Tech Friday


  • Students targeted with back-to-school phishing and malware scams:
    • Proofpoint reported that the education sector saw the largest year-over-year increase in email fraud attacks in 2018
    • Researchers warned that students at hundreds of universities are being targeted with spoofed emails
    • Cybercriminals are taking advantage of the back-to-school frenzy, Chris Dawson, threat intelligence lead at Proofpoint, said "Cybercriminals capitalize on this atmosphere and target both students and staff to gain access to credentials and vast stores of sensitive data available in student information systems." 
    • These emails may contain attachments with a malware payload and/or links to spoofed login portals
    • Spoofed web portals steal students’ credentials which can then be used to steal and resell intellectual property, leverage internal access, conduct internal phishing, etc.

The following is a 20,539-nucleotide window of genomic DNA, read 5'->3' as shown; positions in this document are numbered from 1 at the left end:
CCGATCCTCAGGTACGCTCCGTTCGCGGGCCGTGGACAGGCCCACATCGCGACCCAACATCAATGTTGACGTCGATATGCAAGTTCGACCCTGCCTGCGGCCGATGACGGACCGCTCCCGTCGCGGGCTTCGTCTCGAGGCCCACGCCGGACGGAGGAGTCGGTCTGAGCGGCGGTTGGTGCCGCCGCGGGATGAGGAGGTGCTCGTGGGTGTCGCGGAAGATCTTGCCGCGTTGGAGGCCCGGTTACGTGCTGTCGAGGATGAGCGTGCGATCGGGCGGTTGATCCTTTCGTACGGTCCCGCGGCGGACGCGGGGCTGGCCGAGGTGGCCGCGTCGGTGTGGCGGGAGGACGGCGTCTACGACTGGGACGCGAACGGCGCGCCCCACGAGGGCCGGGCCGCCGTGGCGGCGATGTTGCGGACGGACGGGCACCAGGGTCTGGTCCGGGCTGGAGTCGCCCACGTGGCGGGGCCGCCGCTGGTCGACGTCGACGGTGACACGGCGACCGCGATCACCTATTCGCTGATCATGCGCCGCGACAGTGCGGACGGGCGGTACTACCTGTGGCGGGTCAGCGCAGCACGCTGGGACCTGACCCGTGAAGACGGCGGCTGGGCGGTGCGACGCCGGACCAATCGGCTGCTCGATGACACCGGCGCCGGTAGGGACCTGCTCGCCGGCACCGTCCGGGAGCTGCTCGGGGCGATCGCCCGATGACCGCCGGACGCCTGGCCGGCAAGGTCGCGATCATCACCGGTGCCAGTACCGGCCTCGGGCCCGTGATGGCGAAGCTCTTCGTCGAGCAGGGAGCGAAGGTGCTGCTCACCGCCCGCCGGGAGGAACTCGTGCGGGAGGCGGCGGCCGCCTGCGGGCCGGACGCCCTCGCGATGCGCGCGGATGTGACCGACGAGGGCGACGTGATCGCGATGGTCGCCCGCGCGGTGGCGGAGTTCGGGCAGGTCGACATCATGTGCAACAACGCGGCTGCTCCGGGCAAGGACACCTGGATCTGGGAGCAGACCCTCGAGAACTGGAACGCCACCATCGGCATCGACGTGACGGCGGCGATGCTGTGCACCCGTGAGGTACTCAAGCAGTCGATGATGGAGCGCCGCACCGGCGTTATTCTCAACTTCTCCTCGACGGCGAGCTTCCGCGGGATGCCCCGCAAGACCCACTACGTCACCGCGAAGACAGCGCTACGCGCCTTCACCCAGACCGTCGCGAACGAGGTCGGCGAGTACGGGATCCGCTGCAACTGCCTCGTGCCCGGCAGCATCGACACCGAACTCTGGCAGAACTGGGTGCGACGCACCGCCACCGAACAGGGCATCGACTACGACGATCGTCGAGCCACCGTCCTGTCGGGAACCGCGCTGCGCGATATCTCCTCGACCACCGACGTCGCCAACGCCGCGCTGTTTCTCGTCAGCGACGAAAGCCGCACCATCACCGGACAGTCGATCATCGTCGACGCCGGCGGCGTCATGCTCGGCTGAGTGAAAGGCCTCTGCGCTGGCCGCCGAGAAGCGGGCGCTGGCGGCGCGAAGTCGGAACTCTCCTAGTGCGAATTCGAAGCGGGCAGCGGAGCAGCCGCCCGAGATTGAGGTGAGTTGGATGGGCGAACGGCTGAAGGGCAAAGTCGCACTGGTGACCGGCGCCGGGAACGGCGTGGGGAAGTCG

• "Schools balance a culture of openness and information-sharing with rules and controls to effectively protect user privacy and system security while the severity and sophistication of attacks against schools continue to increase" - Dawson
    • A group named TA407/Silent Librarian has launched targeted social engineering campaigns to steal students’ login credentials from hundreds of universities.according to Proofpoint
    • The TA407/Silent Librarian attacks involve very realistic emails with links or attachments directing victims to spoofed university login portals
    • The emails typically say something like "Your library account has expired, therefore you must reactivate it immediately or it will be closed automatically. If you intend to use this service in the future, you must take action at once!"
    • The bad guys get the student's credentials and in many cases, students have used the same credentials for many sites